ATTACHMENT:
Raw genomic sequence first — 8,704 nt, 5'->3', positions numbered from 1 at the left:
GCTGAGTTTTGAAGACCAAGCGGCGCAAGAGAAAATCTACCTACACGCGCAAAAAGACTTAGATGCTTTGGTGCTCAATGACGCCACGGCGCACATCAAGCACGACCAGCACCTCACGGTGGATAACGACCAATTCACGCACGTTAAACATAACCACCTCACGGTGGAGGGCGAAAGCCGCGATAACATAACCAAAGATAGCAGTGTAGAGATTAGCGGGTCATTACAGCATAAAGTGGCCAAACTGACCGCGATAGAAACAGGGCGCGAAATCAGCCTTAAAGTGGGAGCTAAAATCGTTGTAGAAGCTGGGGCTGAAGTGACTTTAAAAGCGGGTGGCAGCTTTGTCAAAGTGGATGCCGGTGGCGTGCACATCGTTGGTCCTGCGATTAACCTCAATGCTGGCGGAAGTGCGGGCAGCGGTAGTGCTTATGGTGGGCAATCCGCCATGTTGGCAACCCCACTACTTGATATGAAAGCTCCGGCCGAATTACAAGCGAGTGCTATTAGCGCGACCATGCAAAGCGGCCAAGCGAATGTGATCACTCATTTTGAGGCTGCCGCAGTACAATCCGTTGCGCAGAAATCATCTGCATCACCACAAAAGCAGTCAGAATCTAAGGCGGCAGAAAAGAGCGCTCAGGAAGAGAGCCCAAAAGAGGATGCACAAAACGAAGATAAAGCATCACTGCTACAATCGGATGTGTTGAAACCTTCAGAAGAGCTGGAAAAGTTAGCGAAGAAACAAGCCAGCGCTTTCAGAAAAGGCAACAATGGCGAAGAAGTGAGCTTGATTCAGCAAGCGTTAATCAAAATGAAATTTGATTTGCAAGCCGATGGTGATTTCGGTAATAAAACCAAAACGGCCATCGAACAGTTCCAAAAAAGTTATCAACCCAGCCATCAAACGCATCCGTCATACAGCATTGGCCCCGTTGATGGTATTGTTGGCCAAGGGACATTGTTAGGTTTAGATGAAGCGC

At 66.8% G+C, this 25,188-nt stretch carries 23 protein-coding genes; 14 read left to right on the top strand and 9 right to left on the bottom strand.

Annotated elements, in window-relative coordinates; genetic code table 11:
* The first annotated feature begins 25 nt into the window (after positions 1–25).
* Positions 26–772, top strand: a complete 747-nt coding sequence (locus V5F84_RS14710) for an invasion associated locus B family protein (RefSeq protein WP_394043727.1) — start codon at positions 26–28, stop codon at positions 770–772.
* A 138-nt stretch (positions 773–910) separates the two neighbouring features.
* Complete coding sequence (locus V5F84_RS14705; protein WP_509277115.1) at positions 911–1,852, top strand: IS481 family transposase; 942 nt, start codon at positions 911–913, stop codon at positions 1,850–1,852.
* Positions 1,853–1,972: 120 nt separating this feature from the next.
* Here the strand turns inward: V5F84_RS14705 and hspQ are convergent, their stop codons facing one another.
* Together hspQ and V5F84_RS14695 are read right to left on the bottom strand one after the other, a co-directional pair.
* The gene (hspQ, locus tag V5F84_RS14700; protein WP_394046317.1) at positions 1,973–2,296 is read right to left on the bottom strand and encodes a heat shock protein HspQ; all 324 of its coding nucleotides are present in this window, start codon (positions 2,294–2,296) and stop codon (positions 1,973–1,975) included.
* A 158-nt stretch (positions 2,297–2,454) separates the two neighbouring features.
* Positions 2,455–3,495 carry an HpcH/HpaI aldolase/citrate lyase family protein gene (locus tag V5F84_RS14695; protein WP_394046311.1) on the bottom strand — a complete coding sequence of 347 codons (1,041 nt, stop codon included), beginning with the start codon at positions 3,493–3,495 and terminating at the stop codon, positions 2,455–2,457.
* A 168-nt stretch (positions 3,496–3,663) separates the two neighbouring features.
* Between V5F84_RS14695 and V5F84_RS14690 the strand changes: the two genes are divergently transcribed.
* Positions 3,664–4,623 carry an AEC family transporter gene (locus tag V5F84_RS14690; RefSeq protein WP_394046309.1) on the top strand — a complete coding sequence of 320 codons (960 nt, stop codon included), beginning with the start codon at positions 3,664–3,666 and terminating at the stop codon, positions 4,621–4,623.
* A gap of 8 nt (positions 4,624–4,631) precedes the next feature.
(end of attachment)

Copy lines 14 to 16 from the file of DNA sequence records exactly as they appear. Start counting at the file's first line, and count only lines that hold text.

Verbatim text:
* Positions 2,455–3,495 carry an HpcH/HpaI aldolase/citrate lyase family protein gene (locus tag V5F84_RS14695; protein WP_394046311.1) on the bottom strand — a complete coding sequence of 347 codons (1,041 nt, stop codon included), beginning with the start codon at positions 3,493–3,495 and terminating at the stop codon, positions 2,455–2,457.
* A 168-nt stretch (positions 3,496–3,663) separates the two neighbouring features.
* Between V5F84_RS14695 and V5F84_RS14690 the strand changes: the two genes are divergently transcribed.